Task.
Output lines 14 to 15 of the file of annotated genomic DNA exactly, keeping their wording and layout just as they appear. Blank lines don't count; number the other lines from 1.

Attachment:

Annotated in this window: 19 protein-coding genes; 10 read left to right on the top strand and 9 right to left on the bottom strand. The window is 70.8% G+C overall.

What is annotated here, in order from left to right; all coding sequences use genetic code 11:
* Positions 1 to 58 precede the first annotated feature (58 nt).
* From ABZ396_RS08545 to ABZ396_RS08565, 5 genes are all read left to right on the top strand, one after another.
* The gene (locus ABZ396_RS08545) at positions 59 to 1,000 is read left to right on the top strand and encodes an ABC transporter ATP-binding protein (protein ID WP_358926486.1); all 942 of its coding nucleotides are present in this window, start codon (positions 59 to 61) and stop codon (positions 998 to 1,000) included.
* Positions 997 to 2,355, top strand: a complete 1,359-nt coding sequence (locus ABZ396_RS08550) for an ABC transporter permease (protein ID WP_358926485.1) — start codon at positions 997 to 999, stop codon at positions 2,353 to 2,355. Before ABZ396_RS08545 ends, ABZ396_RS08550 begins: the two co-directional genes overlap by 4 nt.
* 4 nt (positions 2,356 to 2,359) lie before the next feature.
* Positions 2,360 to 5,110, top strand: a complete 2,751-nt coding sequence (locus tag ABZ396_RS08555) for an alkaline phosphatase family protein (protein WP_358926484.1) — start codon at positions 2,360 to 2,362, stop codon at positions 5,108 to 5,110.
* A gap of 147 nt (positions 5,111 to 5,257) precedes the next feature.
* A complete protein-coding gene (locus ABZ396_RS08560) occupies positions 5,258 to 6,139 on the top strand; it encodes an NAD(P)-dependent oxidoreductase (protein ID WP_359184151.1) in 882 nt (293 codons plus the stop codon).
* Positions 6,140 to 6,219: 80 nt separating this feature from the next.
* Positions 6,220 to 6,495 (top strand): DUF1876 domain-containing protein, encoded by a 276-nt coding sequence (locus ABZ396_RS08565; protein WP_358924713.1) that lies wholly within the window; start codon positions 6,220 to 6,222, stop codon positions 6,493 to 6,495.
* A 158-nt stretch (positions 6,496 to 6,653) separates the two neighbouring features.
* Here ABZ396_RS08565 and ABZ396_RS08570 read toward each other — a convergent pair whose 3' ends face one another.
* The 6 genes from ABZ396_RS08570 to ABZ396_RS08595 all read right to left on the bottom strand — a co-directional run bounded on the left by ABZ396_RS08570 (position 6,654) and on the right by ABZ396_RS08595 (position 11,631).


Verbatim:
* Here ABZ396_RS08565 and ABZ396_RS08570 read toward each other — a convergent pair whose 3' ends face one another.
* The 6 genes from ABZ396_RS08570 to ABZ396_RS08595 all read right to left on the bottom strand — a co-directional run bounded on the left by ABZ396_RS08570 (position 6,654) and on the right by ABZ396_RS08595 (position 11,631).